The paper's chairman when Lieberman joined the staff was a conservative known for writing long-winded, chastising editorials that made many on the staff bristle. During staff discussions, Lieberman, then a liberal student, would spend hours trying to bridge the gap between the right and the left. His consensus-building, which seemed to come naturally, worked to his advantage: In the fall of 1962, he ran for chairman unopposed.
Then, as now, the committed activist was slower to rise than the thoughtful intellectual. When he learned that some of his Yale companions planned to go to Mississippi to register voters, Lieberman at first was reluctant to make the 25-hour drive. Only after being persuaded by civil rights activist Allard Lowenstein and Yale Chaplain William Sloane Coffin -- two towering figures at the time -- did Lieberman sign on.
``Joe wanted to write about it in the paper, but Coffin was very eager that he go and lead and get other people to go,'' Yale grad Gary Saxonhouse said in an interview for the 1992 history thesis.
Saxonhouse, one of 63 students who went to Mississippi in 1963, recalled that Coffin ``played to Joe's idealism;'' Lieberman eventually embraced the challenge.
Whether Lieberman was driven by his head or his heart, the trip left an indelible impression. Although the worst his group suffered was a gas tank clogged with dirt and rocks, students who went later were beaten, hauled off to jail or shot at. The black people he had come to support were terrorized with impunity.
``I saw real evil," Lieberman said in the thesis interview. "I saw the ability and courage of people to use the political system in this country in a way that can't be imagined today.''
Once grounded in politics, Lieberman began the work of crafting his own political persona.
He chose his role models carefully.
In 1963, with Yale administrators encouraging students to secure summer internships in Washington, D.C., Lieberman made a smart political choice: He asked to work for newly elected U.S. Sen. Abe Ribicoff.
``The opportunity to work for Ribicoff, to listen to him to watch him and learn from him, was a truly formative experience,'' Lieberman later wrote. ``And he taught me about what he called ``the integrity of compromise'' -- that it is usually better to compromise to make progress than to remain inflexible and therefore unproductive.''
Soon after the internship, Lieberman signed up for a special Yale program that allowed him to work on a yearlong project in lieu of classes. Lieberman chose to spend his entire year studying -- and courting -- John Bailey, the Connecticut Democratic chairman who helped get Ribicoff to the Senate and was known generally as picking candidates and getting them elected.
In 1963 and 1964, Lieberman would spend several months shadowing Bailey, recording his political wisdom, and getting to know Bailey's cohorts. Lieberman produced a thesis he would later turn into a flattering full-length biography called ``The Power Broker.''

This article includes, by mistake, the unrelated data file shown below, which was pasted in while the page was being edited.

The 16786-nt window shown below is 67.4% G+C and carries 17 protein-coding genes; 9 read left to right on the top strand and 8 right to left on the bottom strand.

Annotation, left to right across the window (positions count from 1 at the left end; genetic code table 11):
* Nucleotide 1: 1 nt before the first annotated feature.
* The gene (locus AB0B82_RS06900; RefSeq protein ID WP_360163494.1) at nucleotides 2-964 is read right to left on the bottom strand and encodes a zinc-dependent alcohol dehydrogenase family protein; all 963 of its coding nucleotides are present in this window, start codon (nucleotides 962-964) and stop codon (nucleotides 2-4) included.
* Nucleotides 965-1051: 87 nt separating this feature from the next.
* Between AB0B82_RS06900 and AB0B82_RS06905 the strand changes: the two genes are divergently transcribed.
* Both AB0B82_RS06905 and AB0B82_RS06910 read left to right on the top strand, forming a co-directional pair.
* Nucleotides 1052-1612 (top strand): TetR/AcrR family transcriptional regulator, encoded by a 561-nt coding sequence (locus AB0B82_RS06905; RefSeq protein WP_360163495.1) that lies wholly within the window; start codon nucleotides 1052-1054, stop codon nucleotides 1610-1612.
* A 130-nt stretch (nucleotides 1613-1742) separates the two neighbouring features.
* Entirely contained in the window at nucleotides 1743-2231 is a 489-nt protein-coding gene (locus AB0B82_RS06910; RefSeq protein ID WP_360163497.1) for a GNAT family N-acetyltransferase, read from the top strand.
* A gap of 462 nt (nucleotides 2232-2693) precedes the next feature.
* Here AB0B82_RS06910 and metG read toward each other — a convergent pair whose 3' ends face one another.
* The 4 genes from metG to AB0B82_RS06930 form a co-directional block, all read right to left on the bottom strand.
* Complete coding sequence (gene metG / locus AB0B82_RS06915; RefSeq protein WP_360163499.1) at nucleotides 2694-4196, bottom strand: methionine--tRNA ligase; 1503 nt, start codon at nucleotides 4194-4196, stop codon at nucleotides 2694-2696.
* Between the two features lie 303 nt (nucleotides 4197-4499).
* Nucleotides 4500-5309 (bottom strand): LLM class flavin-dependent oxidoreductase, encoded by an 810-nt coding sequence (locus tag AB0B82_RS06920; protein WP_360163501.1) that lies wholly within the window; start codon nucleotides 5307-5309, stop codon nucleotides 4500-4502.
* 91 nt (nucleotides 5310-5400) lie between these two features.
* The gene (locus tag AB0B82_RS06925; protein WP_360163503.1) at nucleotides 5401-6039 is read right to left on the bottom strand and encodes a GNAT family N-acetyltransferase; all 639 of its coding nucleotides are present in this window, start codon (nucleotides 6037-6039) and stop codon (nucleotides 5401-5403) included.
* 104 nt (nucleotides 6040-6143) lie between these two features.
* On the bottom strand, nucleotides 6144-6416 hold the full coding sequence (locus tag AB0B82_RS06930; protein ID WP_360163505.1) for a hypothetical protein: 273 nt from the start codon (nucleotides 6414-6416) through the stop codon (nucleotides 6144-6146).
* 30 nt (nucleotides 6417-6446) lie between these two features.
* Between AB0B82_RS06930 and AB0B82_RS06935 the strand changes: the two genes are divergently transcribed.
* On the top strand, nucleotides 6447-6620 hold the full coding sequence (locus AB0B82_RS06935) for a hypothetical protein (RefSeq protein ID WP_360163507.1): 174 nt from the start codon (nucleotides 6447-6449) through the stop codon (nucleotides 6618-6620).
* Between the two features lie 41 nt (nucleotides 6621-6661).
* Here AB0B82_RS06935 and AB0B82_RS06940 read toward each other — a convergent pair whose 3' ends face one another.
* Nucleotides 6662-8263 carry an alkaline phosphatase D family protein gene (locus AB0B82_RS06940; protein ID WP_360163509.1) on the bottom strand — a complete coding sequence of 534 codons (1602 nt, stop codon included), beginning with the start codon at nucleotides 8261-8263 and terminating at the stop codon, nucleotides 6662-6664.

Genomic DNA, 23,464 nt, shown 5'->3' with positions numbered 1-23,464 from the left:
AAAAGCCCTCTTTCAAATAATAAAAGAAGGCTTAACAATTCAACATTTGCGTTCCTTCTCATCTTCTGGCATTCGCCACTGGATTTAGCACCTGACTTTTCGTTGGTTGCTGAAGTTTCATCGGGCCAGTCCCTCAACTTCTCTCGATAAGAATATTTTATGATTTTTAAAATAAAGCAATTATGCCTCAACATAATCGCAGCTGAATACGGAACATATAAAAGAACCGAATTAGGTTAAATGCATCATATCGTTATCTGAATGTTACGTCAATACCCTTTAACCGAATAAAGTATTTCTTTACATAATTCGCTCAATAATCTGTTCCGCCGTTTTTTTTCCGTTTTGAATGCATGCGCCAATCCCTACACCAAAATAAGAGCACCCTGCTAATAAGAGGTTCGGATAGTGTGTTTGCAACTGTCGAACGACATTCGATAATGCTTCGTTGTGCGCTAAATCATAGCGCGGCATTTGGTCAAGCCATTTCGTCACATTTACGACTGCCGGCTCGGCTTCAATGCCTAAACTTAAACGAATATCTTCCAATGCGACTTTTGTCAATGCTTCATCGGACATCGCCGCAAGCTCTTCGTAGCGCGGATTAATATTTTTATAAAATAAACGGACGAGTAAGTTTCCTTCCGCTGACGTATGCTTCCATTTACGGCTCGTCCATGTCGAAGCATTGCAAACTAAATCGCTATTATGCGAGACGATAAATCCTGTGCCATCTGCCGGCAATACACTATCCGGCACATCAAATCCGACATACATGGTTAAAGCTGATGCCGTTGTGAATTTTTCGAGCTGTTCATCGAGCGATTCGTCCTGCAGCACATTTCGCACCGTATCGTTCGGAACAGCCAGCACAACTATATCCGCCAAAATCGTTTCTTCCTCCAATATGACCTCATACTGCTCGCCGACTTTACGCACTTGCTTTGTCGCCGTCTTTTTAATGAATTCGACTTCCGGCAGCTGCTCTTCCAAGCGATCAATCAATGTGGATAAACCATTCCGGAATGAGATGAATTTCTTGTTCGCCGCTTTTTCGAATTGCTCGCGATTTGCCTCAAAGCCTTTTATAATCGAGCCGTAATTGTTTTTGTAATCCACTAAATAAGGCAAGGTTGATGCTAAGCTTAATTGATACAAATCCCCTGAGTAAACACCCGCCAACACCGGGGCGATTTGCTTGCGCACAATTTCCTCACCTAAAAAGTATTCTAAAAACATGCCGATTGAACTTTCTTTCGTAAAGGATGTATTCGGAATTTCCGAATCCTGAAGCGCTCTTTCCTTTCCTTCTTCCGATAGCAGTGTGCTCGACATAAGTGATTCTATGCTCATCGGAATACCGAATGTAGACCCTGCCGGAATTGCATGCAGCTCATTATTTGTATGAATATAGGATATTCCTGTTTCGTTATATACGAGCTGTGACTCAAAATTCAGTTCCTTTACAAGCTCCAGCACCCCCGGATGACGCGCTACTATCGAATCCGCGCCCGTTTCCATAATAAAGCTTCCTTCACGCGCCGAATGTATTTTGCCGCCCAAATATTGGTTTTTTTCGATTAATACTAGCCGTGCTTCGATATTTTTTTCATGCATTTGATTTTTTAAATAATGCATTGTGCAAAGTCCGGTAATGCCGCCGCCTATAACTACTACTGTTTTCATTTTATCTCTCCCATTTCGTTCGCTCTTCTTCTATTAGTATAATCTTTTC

Bailey, in turn, became so enamored with young Lieberman that he asked him to work at the National Democratic Convention in 1964 and on preparations for that fall's election.
Lieberman would later describe the thesis experience as a ``priceless'' political lesson. But it would also become immeasurably valuable to his own political future. While attending Yale Law School, he also was breaking into the inner circle of Connecticut politics.
``We got a call from Bailey about this smart young kid who wanted to get into politics,'' recalled Leon Medvedow, a New Haven Democratic Party leader. ``He was a young liberal go-getter.'' He said Lieberman was not interested in running for city alderman -- the usual starting point. ``He wanted to start right at the state Senate.''
Lieberman, who made New Haven his permanent home, took a job with a local firm and spearheaded a statewide support group for Bobby Kennedy's brief presidential campaign. Then, in 1970, the anti-war liberal took on incumbent Ed Marcus, running well to the left of the then-Senate majority leader who had fallen out of favor with Bailey. It was a risk, but a calculated one: Backed by Bailey and Ribicoff -- and a $30,000 war chest that was larger than any state Senate challenger had ever raised -- the political neophyte had little to lose.
Rob Schwartz, who would become Lieberman's chief of staff, said the young politician knew the value of his early contacts with mentors.
``Human nature being what it is, people like people who listen to them, who show them respect,'' Schwartz said.
In the state Senate, Lieberman championed classic liberal proposals such as more aid to local schools.